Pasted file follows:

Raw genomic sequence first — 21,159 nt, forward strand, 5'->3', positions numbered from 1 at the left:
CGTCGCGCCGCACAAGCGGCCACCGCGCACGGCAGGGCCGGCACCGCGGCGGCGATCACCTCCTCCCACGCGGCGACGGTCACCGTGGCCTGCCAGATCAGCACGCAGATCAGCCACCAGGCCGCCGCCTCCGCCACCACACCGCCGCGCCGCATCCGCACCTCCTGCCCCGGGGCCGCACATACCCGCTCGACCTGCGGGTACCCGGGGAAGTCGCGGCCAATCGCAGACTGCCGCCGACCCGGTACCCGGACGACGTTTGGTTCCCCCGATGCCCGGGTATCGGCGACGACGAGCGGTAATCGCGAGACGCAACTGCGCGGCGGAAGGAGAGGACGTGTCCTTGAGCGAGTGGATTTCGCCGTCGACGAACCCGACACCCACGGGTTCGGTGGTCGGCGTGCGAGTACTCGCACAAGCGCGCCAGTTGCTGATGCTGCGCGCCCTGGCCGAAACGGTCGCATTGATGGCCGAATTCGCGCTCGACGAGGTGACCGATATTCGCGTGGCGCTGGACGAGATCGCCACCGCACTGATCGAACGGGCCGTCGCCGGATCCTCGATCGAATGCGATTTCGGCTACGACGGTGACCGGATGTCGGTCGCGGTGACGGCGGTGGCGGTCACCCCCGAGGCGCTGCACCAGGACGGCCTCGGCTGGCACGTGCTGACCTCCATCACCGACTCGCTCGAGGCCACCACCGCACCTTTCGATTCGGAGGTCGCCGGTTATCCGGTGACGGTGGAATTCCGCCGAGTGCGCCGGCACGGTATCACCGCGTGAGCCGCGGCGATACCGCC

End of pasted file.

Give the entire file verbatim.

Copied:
Raw genomic sequence first — 21,159 nt, forward strand, 5'->3', positions numbered from 1 at the left:
CGTCGCGCCGCACAAGCGGCCACCGCGCACGGCAGGGCCGGCACCGCGGCGGCGATCACCTCCTCCCACGCGGCGACGGTCACCGTGGCCTGCCAGATCAGCACGCAGATCAGCCACCAGGCCGCCGCCTCCGCCACCACACCGCCGCGCCGCATCCGCACCTCCTGCCCCGGGGCCGCACATACCCGCTCGACCTGCGGGTACCCGGGGAAGTCGCGGCCAATCGCAGACTGCCGCCGACCCGGTACCCGGACGACGTTTGGTTCCCCCGATGCCCGGGTATCGGCGACGACGAGCGGTAATCGCGAGACGCAACTGCGCGGCGGAAGGAGAGGACGTGTCCTTGAGCGAGTGGATTTCGCCGTCGACGAACCCGACACCCACGGGTTCGGTGGTCGGCGTGCGAGTACTCGCACAAGCGCGCCAGTTGCTGATGCTGCGCGCCCTGGCCGAAACGGTCGCATTGATGGCCGAATTCGCGCTCGACGAGGTGACCGATATTCGCGTGGCGCTGGACGAGATCGCCACCGCACTGATCGAACGGGCCGTCGCCGGATCCTCGATCGAATGCGATTTCGGCTACGACGGTGACCGGATGTCGGTCGCGGTGACGGCGGTGGCGGTCACCCCCGAGGCGCTGCACCAGGACGGCCTCGGCTGGCACGTGCTGACCTCCATCACCGACTCGCTCGAGGCCACCACCGCACCTTTCGATTCGGAGGTCGCCGGTTATCCGGTGACGGTGGAATTCCGCCGAGTGCGCCGGCACGGTATCACCGCGTGAGCCGCGGCGATACCGCC